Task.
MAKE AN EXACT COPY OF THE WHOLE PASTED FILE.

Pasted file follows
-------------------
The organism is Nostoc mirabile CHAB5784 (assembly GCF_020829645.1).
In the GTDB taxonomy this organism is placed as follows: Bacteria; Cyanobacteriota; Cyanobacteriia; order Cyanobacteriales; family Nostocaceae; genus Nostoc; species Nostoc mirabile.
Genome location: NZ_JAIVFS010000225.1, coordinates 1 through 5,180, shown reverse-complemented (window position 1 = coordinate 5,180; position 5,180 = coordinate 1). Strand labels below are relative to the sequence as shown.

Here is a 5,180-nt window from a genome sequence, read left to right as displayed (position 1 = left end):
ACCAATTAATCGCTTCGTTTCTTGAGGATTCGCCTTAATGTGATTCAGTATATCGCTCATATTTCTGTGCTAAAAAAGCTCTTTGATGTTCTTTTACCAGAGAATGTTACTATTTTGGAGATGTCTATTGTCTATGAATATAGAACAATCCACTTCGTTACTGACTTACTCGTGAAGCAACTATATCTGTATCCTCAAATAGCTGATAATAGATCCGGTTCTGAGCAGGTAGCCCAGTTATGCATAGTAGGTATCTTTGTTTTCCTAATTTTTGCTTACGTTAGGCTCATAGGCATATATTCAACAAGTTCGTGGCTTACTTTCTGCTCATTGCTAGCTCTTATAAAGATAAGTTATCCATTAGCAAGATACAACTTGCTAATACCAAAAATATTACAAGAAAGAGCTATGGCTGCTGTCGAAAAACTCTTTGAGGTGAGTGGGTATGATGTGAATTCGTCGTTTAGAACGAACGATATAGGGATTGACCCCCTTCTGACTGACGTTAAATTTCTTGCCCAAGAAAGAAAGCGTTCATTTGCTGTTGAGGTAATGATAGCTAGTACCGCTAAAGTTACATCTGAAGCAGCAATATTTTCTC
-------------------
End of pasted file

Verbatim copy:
The organism is Nostoc mirabile CHAB5784 (assembly GCF_020829645.1).
In the GTDB taxonomy this organism is placed as follows: Bacteria; Cyanobacteriota; Cyanobacteriia; order Cyanobacteriales; family Nostocaceae; genus Nostoc; species Nostoc mirabile.
Genome location: NZ_JAIVFS010000225.1, coordinates 1 through 5,180, shown reverse-complemented (window position 1 = coordinate 5,180; position 5,180 = coordinate 1). Strand labels below are relative to the sequence as shown.

Here is a 5,180-nt window from a genome sequence, read left to right as displayed (position 1 = left end):
ACCAATTAATCGCTTCGTTTCTTGAGGATTCGCCTTAATGTGATTCAGTATATCGCTCATATTTCTGTGCTAAAAAAGCTCTTTGATGTTCTTTTACCAGAGAATGTTACTATTTTGGAGATGTCTATTGTCTATGAATATAGAACAATCCACTTCGTTACTGACTTACTCGTGAAGCAACTATATCTGTATCCTCAAATAGCTGATAATAGATCCGGTTCTGAGCAGGTAGCCCAGTTATGCATAGTAGGTATCTTTGTTTTCCTAATTTTTGCTTACGTTAGGCTCATAGGCATATATTCAACAAGTTCGTGGCTTACTTTCTGCTCATTGCTAGCTCTTATAAAGATAAGTTATCCATTAGCAAGATACAACTTGCTAATACCAAAAATATTACAAGAAAGAGCTATGGCTGCTGTCGAAAAACTCTTTGAGGTGAGTGGGTATGATGTGAATTCGTCGTTTAGAACGAACGATATAGGGATTGACCCCCTTCTGACTGACGTTAAATTTCTTGCCCAAGAAAGAAAGCGTTCATTTGCTGTTGAGGTAATGATAGCTAGTACCGCTAAAGTTACATCTGAAGCAGCAATATTTTCTC